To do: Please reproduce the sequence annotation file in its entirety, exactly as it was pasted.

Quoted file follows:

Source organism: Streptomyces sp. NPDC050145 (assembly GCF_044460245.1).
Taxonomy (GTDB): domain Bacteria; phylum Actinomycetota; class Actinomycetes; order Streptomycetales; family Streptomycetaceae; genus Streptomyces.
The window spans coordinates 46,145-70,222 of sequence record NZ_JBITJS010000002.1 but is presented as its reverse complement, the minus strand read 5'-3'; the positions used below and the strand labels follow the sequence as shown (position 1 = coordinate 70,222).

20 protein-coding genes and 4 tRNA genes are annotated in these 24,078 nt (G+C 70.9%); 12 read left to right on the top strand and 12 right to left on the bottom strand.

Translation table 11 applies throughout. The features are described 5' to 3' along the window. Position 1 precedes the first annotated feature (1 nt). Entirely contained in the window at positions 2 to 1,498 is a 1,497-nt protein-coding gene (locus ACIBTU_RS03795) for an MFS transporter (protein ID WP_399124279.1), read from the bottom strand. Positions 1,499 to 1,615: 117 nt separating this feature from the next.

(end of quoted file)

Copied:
Source organism: Streptomyces sp. NPDC050145 (assembly GCF_044460245.1).
Taxonomy (GTDB): domain Bacteria; phylum Actinomycetota; class Actinomycetes; order Streptomycetales; family Streptomycetaceae; genus Streptomyces.
The window spans coordinates 46,145-70,222 of sequence record NZ_JBITJS010000002.1 but is presented as its reverse complement, the minus strand read 5'-3'; the positions used below and the strand labels follow the sequence as shown (position 1 = coordinate 70,222).

20 protein-coding genes and 4 tRNA genes are annotated in these 24,078 nt (G+C 70.9%); 12 read left to right on the top strand and 12 right to left on the bottom strand.

Translation table 11 applies throughout. The features are described 5' to 3' along the window. Position 1 precedes the first annotated feature (1 nt). Entirely contained in the window at positions 2 to 1,498 is a 1,497-nt protein-coding gene (locus ACIBTU_RS03795) for an MFS transporter (protein ID WP_399124279.1), read from the bottom strand. Positions 1,499 to 1,615: 117 nt separating this feature from the next.